Joseph Feingold survived the horrors of the Holocaust (though some of his family didn't). When he came to the United States after the war to begin a new life, he went to a flea market and bought a violin. It cost him only a carton of cigarettes and became his constant companion for over 70 years. When he heard an announcement that there was an instrument drive for local schools, he decided to finally part with it, and it landed at the Bronx Global Learning Institute for Girls. There, 12-year-old Brianna Perez was chosen to borrow it during her time at the school. When she learned of the instrument's history, she invited Feingold to a performance. He went, and it was magical. This film is less than a half an hour long and I cried through at least half of it. Beautiful story, beautiful people, beautiful music.


Highland Hospital in Oakland, California treats patients of all walks of life in their Intensive Care Unit. This film showcases the work of Dr. Jessica Zitter, a palliative care specialist, and her team as they navigate their way through heartbreak after heartbreak, helping families make the toughest decisions of their lives. Their care, stress, compassion, intelligence and warmth are on raw display day after day, week after week. This short glimpse only captures a fraction of it, but reminds us who the real heroes are in this world.


Life as a Greek Coast Guard on the quiet island of Lesbos used to be stress-free for Captain Kyriakos Papadopoulos. That is, until the refugee crises began. Now his days are filled acting as a ferry between Turkey and his town as thousands risk their lives to cross the Aegean for a chance at a better life. He has no CPR or medical training, but continues to rescue and attempt to resuscitate those in need. Sometimes he succeeds; sometimes it's too late by the time the bodies float to his boat. Thinking of the times I splashed in that same Sea as a little girl, carefree and safe with my family in Greece, this film hit me especially hard. To see the terror in the eyes of parents not knowing if their children would live, or the fear in the children who were scarred by the horrors of war was borderline unbearable.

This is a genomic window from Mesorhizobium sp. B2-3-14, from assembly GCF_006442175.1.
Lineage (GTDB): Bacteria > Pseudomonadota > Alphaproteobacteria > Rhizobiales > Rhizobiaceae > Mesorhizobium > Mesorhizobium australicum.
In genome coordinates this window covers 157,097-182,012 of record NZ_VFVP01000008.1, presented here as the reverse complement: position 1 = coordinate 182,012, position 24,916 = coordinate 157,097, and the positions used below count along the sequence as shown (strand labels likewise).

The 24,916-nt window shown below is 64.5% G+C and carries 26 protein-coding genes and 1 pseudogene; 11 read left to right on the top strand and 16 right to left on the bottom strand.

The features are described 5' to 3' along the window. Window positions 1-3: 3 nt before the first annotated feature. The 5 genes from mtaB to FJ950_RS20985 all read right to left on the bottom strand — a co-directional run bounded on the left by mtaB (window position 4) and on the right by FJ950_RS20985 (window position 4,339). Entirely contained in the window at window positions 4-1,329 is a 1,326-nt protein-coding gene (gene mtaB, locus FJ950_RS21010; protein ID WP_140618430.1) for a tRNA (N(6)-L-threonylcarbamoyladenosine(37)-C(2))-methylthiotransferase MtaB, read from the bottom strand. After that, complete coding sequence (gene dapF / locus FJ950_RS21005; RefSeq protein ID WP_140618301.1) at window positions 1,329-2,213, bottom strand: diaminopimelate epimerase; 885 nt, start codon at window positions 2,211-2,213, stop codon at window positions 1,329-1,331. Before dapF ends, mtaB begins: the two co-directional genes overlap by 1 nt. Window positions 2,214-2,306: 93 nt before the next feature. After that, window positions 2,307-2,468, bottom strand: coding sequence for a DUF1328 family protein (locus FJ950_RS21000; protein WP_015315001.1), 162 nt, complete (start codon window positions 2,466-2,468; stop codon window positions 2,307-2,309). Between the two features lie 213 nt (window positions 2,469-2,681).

A Syrian couple tried to have children for eight years before conceiving, and then, God blessed them with four. Now their one son and three daughters dodge bullets and hide when shells come flying into their formerly peaceful neighborhood as their father, a Free Syrian Commander, dedicates his life to the revolution. Mom gives them cough syrup to relax, but they insist on staying by their father's side ... until their father is captured by ISIS. Unable to continue living in a constant state of chaos, the family seeks asylum in the small German town of Goslar. There they receive a clean home, a monthly salary and the warm welcome they so rightly deserve. They're grateful to their new hosts, but miss their family and homeland. The most in-depth look I've seen into the lives affected by the conflict, and one that will stay with me indefinitely.


As bombs fall onto their neighborhoods and explosions light up their Syrian skies, members of The White Helmets run toward the danger to rescue whomever survived or recover the bodies of those who did not. Members are former builders, former blacksmith—good, kind blue collar men that simply want to do the right thing in the midst of the most grim humanitarian conditions they'll ever face. Civilian volunteers with limited (or no) training who have saved over 58,000 lives to date. But those good deeds don't come without sacrifice. Each day they venture into the rubble is a day they may never come home. Many White Helmet lives have been lost "on the job." Despite this, they support each other like brothers (some even learn of their own deceased family members while being filmed for this documentary), crying, hugging and taking well-earned emotional breaks when they just can't keep going. Films like this should be mandatory in schools, in homes, in governments.


Saturday, February 04, 2017

20th Century Women

Today I saw 20th Century Women, starring Annette Bening and Lucas Jade Zumann.

Though the title leads one to believe this is a story about women, it's more accurately the tale of bringing up one young man—Jamie (Zumann) in the late 1970s. His mother, Dorothea (Bening), had him late in life and his father isn't around, so she fills in the parenting blanks with others. She does this by directly asking for their help in his development.

First on the list is Abbie (Greta Garwig), a cancer-fighting girl who is renting a room in her house. She's out of her teen years, but still young enough to be cool in the eyes of Jamie, and they enjoy a warm, brother-sister dynamic.

Next on the list is Julie (Elle Fanning), a girl Jamie is pining for who stops by almost nightly to sleep with him (but they don't have sex). She doesn't want to sacrifice him as a best friend and therefore refuses to be his girlfriend. Their intimacy is sweet and real and raw.